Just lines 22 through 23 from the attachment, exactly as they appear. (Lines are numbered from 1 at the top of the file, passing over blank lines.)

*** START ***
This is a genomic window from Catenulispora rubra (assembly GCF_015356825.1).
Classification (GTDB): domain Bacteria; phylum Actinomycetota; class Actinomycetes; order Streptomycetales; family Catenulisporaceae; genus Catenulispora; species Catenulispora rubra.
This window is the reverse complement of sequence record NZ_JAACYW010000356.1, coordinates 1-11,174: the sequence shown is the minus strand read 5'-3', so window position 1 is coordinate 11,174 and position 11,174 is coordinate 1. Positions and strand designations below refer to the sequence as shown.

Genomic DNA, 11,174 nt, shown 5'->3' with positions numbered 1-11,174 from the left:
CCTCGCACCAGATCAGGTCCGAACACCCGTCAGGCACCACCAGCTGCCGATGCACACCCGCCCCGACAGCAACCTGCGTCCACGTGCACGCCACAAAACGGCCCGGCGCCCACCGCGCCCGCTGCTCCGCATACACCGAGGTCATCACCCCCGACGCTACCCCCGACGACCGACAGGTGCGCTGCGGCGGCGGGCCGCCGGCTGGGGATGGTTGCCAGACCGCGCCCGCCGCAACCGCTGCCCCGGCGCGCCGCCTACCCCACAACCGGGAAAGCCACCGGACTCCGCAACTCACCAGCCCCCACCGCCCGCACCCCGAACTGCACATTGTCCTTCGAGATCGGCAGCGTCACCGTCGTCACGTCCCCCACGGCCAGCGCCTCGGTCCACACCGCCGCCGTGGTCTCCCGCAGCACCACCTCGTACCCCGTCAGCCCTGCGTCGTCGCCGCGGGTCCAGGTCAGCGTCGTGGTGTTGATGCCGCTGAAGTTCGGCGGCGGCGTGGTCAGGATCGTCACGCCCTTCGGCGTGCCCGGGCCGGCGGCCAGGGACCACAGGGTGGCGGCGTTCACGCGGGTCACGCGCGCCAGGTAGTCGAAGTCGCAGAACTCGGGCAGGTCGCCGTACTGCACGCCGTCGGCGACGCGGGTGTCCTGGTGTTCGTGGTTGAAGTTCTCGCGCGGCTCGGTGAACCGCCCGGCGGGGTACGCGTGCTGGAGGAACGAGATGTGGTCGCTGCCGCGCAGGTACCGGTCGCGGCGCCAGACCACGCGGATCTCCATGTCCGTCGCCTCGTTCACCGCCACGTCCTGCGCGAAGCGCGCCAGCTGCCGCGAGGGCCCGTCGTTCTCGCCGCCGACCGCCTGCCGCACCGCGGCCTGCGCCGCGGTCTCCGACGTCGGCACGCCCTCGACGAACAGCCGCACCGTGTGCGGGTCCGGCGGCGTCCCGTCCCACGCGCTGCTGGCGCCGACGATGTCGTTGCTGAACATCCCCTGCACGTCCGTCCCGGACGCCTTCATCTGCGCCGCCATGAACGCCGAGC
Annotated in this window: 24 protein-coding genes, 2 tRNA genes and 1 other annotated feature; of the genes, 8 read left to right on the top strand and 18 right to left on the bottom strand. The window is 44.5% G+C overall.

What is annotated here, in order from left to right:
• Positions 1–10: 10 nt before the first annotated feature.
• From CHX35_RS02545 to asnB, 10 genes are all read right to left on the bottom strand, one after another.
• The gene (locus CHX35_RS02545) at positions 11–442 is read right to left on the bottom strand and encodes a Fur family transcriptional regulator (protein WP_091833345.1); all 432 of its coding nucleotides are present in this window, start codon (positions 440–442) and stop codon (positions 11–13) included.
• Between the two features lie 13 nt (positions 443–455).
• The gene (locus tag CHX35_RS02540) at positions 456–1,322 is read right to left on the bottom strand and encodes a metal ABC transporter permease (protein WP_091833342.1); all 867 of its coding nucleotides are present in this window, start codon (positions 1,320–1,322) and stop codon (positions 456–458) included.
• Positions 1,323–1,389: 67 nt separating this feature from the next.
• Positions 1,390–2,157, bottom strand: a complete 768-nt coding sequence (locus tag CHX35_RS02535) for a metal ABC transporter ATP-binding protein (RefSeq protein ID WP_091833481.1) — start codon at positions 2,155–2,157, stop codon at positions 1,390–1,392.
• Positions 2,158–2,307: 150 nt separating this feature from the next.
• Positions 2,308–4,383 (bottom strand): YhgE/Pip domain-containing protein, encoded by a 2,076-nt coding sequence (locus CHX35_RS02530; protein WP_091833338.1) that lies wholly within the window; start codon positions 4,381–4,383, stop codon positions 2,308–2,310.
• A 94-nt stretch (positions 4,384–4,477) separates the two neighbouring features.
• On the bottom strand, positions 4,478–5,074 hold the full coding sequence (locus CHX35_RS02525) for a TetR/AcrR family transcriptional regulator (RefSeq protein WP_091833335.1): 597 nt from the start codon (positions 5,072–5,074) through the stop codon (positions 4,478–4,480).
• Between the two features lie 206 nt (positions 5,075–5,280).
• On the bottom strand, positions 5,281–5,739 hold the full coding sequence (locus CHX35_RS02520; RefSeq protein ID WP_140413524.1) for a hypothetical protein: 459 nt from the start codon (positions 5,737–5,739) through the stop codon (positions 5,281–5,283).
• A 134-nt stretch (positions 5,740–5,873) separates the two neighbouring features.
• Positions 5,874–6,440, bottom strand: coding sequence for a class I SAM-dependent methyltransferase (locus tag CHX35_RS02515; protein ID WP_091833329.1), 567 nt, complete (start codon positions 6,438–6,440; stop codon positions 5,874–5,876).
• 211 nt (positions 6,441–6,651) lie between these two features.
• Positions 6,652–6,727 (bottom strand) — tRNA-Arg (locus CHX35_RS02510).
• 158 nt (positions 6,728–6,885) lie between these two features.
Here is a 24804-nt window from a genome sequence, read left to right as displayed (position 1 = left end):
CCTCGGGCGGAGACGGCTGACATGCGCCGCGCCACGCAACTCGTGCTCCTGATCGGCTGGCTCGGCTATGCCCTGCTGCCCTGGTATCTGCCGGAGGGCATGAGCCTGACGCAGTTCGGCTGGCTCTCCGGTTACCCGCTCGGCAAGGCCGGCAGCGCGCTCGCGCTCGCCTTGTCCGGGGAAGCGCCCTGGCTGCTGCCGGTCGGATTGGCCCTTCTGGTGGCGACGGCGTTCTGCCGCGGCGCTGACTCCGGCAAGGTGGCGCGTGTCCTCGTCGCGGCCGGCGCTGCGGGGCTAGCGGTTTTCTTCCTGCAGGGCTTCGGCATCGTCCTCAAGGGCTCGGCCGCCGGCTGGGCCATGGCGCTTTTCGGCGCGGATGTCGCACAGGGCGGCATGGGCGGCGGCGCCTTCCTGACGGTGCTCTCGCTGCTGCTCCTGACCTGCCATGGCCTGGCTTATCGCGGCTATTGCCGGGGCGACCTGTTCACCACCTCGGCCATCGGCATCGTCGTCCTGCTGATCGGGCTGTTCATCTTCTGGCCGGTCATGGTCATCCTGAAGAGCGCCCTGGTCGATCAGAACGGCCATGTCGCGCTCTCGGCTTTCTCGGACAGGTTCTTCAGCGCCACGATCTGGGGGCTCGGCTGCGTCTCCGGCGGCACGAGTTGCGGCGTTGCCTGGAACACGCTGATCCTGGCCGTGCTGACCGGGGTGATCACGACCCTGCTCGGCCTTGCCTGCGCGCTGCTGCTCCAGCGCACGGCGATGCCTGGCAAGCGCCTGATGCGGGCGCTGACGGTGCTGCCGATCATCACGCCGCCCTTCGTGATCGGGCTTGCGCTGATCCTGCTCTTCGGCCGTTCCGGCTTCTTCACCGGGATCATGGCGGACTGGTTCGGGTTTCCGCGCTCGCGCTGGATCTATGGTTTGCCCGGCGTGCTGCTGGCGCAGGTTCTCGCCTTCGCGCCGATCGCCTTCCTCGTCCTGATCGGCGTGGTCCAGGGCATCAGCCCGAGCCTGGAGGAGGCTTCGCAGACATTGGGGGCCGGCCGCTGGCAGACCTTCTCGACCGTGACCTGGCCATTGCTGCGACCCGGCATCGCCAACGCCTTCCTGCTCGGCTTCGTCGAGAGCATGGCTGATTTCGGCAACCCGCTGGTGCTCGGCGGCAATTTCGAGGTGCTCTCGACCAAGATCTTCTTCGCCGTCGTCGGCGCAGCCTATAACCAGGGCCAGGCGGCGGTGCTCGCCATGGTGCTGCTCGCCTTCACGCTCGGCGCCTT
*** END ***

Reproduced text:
• Positions 5,874–6,440, bottom strand: coding sequence for a class I SAM-dependent methyltransferase (locus tag CHX35_RS02515; protein ID WP_091833329.1), 567 nt, complete (start codon positions 6,438–6,440; stop codon positions 5,874–5,876).
• 211 nt (positions 6,441–6,651) lie between these two features.